“They come to the rink each and every day with a good attitude and a contagious work ethic and when you have that type of talent with that attitude it’s going to do wonders.”

He credits that attitude to the players’ parents, John Nadeau and Manon Oakes.

“Their father and mom have done a really good job of instilling the right morals in these kids,” said Harbinson.

Something both brothers agree on.

“They just did so much for us, maybe too much,” said Josh. “All the travel, all the money, they just did so much for us. Making it to the NHL would pay them back.”

The parent’s efforts have gone above and beyond just helping their kids play the game by doing whatever they could to help them excel at it.

That included converting a barn on the family farm in St-Francois-de-Madawaska into a covered outdoor rink complete with their own Zamboni.

John wore No. 20 for many years playing for the Haut-Madawaska Panthères in the New Brunswick Regional Hockey League senior men’s league before retiring last year.

Growing up in a French-speaking family, the boys idolized their father and both wore his number in their respective leagues which created a bit of a conflict when they began playing on the same team last season.

“I’m the oldest so he (Bradly) gave it to me,” said Josh.

Asked about why he selected No. 82, his brother said with a shrug, “It was one of the only ones left.”

One of the most difficult challenges for both players is being so far from home.

“That’s the hardest thing,” said Josh.

Having each other here helps although Bradly added with a sideways glance at his brother, “Do we get along? Well that depends, at the rink we get along, but at home it’s a different story. But really, having my brother in the (dressing) room and the billet (house) makes it feel more like home.”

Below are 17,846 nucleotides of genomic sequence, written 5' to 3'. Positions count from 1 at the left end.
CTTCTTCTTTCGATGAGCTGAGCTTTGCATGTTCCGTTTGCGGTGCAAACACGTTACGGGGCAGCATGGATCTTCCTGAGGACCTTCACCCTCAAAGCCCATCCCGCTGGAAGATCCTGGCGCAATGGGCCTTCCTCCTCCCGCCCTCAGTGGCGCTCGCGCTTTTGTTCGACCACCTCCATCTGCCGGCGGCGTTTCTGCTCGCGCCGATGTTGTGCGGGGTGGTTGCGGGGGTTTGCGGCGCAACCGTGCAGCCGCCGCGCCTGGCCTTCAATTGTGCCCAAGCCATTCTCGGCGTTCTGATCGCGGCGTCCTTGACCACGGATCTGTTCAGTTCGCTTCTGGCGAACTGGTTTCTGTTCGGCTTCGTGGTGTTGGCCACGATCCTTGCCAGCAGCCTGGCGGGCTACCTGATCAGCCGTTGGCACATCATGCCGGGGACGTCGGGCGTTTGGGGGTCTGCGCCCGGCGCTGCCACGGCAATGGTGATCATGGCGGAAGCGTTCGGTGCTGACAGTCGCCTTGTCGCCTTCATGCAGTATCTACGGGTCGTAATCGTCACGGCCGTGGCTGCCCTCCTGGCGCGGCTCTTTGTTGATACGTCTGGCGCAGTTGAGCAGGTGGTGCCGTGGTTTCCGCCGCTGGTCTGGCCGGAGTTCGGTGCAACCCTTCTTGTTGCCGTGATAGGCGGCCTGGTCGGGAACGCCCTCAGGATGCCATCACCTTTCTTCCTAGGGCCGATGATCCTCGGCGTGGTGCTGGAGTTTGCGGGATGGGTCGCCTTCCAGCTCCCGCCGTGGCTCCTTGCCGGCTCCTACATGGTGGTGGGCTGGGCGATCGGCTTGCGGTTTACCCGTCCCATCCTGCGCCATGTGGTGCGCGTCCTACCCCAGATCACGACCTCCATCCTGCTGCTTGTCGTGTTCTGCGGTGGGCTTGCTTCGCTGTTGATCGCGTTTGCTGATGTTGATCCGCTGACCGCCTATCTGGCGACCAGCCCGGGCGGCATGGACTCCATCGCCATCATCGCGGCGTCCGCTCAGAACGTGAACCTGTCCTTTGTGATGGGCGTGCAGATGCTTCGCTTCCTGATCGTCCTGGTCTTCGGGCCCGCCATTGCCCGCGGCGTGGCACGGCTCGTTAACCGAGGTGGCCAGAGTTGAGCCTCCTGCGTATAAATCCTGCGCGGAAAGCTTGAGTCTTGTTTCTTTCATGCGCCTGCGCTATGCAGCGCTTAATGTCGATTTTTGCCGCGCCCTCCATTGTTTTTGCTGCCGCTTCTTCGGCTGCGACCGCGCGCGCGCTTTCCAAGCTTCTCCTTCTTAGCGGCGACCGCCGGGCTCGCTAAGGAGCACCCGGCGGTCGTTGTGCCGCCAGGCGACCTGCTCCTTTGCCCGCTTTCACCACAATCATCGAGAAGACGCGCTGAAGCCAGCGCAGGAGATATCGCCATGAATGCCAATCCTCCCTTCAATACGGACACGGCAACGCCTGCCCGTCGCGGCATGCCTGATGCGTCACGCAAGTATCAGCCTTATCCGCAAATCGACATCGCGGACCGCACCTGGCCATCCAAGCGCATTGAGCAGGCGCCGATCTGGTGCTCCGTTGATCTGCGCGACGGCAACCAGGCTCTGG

Neither player is big in stature, especially Josh at five-foot eight inches, 158 pounds, a stigma that has followed them for most of their playing years.

“My whole career everyone is saying I’m not big enough, I’ll never make it to the next level, but I think I’ve proved many people wrong,” said Josh. “It just gives me the inspiration to try harder.”

Harbinson has no concerns in that regard either.

“They are determined young men: 'You want to run at me? I’m going to run back at you or I’m going to run right through you,’” he said. “I think teams have already tried that (physical intimidation) to no avail.”

If they continue their two-point-a-game pace, they are projected to put up numbers in the three-digit range.

The Vees are in Prince George this weekend for back-to-back games against the Spruce Kings and then on to Trail Jan. 13 before returning to the SOEC the following night for a game against the Cowichan Valley Capitals.

This story first appeared in the Penticton Herald and is republished as part of the Local Journalism Initiative

More BCHL articles



Cover your team's games! Write up a story and email us [email protected] for publication here.


Castanet Proud Member of RTNDA Canada